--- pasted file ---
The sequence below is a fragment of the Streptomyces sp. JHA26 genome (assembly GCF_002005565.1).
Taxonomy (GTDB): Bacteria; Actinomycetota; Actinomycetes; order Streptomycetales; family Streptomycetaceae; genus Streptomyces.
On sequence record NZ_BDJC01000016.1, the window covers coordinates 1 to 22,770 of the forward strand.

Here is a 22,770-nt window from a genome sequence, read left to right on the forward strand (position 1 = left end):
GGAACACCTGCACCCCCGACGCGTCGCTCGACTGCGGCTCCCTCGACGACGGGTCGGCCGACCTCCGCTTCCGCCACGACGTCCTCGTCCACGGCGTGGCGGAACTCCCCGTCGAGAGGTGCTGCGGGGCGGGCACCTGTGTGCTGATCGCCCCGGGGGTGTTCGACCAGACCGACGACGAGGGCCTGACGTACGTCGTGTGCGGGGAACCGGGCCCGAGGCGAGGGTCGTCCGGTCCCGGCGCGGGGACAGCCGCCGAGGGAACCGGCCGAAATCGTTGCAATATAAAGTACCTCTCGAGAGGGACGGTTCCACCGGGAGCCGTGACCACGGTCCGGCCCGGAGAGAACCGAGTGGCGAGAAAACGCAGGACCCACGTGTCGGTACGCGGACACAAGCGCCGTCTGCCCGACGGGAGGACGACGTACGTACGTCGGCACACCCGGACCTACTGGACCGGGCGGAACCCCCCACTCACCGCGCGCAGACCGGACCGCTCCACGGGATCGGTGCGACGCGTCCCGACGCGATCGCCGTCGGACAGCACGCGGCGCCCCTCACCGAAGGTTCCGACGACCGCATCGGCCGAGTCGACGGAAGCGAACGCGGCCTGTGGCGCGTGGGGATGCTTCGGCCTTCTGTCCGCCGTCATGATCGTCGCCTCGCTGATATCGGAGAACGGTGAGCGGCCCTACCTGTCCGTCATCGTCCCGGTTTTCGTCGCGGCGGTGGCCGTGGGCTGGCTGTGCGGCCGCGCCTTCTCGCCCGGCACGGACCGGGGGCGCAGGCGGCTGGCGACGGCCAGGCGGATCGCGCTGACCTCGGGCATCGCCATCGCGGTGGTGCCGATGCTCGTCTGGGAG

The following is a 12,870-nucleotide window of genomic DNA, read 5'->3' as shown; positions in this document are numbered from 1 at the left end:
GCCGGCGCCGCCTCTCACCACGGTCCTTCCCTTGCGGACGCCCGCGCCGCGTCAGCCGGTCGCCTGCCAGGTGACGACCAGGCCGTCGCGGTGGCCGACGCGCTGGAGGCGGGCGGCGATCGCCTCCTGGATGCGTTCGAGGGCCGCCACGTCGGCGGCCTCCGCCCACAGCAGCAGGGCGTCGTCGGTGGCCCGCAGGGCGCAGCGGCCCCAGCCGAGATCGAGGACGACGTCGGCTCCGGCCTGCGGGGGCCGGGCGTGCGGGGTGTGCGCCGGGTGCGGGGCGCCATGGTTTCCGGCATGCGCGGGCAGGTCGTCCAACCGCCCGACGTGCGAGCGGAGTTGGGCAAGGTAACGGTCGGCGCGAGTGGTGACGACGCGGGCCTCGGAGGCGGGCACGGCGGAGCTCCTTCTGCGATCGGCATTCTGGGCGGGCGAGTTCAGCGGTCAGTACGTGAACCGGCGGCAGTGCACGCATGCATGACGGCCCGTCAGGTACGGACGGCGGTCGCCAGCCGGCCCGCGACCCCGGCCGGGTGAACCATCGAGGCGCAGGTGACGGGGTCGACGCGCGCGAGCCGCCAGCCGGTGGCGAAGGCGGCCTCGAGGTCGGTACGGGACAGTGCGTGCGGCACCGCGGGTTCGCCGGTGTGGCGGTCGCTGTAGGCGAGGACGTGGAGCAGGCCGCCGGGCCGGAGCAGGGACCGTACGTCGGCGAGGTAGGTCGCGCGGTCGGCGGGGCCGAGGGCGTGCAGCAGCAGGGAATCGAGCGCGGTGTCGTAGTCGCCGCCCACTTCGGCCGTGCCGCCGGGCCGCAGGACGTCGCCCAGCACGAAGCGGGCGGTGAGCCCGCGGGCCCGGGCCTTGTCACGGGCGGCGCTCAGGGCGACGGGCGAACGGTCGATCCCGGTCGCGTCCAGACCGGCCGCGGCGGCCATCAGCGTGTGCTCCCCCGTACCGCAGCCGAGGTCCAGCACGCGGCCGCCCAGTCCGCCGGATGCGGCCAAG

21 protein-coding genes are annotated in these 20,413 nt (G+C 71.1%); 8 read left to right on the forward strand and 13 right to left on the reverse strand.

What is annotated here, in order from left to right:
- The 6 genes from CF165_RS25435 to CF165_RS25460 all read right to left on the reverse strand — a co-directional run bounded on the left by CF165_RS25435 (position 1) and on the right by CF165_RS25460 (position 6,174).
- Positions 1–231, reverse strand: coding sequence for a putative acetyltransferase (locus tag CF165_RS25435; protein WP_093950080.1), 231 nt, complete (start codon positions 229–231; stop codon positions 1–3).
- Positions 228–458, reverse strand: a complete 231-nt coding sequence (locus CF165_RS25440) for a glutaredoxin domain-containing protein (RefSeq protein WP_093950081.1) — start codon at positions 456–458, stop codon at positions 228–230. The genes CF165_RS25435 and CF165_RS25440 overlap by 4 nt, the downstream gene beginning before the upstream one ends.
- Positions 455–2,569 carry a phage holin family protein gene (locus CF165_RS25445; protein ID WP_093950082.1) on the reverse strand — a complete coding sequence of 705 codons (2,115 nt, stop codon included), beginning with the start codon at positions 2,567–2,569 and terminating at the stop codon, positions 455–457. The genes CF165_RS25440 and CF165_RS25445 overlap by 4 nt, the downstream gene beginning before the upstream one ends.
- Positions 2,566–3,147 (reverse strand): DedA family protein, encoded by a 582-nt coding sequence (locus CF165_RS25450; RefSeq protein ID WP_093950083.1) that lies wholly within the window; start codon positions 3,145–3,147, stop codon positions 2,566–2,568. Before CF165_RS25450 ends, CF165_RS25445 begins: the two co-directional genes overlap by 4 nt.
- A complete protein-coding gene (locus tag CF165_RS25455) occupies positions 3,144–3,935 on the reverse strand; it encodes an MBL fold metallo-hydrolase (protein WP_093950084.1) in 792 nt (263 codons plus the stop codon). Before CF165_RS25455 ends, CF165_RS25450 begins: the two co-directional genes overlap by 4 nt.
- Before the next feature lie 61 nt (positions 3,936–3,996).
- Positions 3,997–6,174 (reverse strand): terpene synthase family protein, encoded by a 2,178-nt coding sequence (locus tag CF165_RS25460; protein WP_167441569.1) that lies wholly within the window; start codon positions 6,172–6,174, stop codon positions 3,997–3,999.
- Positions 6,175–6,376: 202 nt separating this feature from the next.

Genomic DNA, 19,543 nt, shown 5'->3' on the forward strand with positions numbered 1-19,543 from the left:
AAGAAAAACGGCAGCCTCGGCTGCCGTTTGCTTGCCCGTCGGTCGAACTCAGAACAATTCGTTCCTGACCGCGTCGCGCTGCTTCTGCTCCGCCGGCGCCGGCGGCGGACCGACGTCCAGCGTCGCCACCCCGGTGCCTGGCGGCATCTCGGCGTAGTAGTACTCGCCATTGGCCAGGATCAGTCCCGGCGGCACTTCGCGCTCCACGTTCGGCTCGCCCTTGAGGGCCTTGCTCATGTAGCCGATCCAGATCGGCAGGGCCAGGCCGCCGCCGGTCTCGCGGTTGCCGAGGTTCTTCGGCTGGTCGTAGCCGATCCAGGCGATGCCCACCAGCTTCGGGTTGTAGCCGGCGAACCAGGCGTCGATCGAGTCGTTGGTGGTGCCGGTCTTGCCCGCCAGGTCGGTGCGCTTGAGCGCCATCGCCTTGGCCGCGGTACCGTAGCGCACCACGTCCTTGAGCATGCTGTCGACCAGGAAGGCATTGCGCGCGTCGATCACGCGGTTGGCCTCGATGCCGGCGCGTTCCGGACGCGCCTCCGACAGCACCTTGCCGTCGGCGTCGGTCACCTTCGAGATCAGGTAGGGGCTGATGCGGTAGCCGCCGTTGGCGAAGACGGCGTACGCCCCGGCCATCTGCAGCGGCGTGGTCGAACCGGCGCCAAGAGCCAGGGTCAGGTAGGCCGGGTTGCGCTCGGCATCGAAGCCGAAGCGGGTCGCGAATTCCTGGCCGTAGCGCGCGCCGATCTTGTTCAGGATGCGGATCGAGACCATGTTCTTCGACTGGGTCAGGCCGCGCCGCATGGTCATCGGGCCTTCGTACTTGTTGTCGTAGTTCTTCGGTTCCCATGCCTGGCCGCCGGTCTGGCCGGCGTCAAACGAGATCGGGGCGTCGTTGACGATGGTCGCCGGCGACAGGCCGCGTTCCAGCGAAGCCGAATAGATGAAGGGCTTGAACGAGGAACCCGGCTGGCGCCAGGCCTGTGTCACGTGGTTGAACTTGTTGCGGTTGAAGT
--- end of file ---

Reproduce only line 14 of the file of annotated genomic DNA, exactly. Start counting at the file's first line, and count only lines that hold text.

- Positions 2,566–3,147 (reverse strand): DedA family protein, encoded by a 582-nt coding sequence (locus CF165_RS25450; RefSeq protein ID WP_093950083.1) that lies wholly within the window; start codon positions 3,145–3,147, stop codon positions 2,566–2,568. Before CF165_RS25450 ends, CF165_RS25445 begins: the two co-directional genes overlap by 4 nt.